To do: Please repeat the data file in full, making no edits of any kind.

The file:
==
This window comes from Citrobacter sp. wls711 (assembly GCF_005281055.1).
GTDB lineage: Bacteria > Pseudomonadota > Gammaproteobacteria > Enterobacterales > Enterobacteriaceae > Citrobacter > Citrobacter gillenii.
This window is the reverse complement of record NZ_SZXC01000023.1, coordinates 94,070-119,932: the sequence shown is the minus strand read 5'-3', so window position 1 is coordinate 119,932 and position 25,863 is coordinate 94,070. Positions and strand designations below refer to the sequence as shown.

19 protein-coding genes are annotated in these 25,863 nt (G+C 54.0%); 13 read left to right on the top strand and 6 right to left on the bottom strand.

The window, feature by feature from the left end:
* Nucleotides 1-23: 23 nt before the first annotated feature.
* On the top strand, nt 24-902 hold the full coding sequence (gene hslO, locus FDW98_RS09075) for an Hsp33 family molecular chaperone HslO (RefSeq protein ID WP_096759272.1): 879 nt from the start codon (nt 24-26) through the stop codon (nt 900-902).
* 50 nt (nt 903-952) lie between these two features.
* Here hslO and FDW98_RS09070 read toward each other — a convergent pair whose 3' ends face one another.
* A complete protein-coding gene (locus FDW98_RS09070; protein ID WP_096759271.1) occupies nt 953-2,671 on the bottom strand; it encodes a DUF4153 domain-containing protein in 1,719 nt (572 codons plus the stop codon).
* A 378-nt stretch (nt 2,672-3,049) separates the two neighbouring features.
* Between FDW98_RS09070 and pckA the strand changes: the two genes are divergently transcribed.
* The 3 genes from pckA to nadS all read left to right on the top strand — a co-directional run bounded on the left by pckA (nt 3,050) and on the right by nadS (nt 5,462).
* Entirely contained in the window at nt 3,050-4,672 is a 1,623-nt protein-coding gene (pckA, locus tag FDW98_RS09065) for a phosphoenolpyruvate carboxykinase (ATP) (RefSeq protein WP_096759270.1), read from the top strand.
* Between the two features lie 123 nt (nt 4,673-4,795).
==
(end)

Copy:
This window comes from Citrobacter sp. wls711 (assembly GCF_005281055.1).
GTDB lineage: Bacteria > Pseudomonadota > Gammaproteobacteria > Enterobacterales > Enterobacteriaceae > Citrobacter > Citrobacter gillenii.
This window is the reverse complement of record NZ_SZXC01000023.1, coordinates 94,070-119,932: the sequence shown is the minus strand read 5'-3', so window position 1 is coordinate 119,932 and position 25,863 is coordinate 94,070. Positions and strand designations below refer to the sequence as shown.

19 protein-coding genes are annotated in these 25,863 nt (G+C 54.0%); 13 read left to right on the top strand and 6 right to left on the bottom strand.

The window, feature by feature from the left end:
* Nucleotides 1-23: 23 nt before the first annotated feature.
* On the top strand, nt 24-902 hold the full coding sequence (gene hslO, locus FDW98_RS09075) for an Hsp33 family molecular chaperone HslO (RefSeq protein ID WP_096759272.1): 879 nt from the start codon (nt 24-26) through the stop codon (nt 900-902).
* 50 nt (nt 903-952) lie between these two features.
* Here hslO and FDW98_RS09070 read toward each other — a convergent pair whose 3' ends face one another.
* A complete protein-coding gene (locus FDW98_RS09070; protein ID WP_096759271.1) occupies nt 953-2,671 on the bottom strand; it encodes a DUF4153 domain-containing protein in 1,719 nt (572 codons plus the stop codon).
* A 378-nt stretch (nt 2,672-3,049) separates the two neighbouring features.
* Between FDW98_RS09070 and pckA the strand changes: the two genes are divergently transcribed.
* The 3 genes from pckA to nadS all read left to right on the top strand — a co-directional run bounded on the left by pckA (nt 3,050) and on the right by nadS (nt 5,462).
* Entirely contained in the window at nt 3,050-4,672 is a 1,623-nt protein-coding gene (pckA, locus tag FDW98_RS09065) for a phosphoenolpyruvate carboxykinase (ATP) (RefSeq protein WP_096759270.1), read from the top strand.
* Between the two features lie 123 nt (nt 4,673-4,795).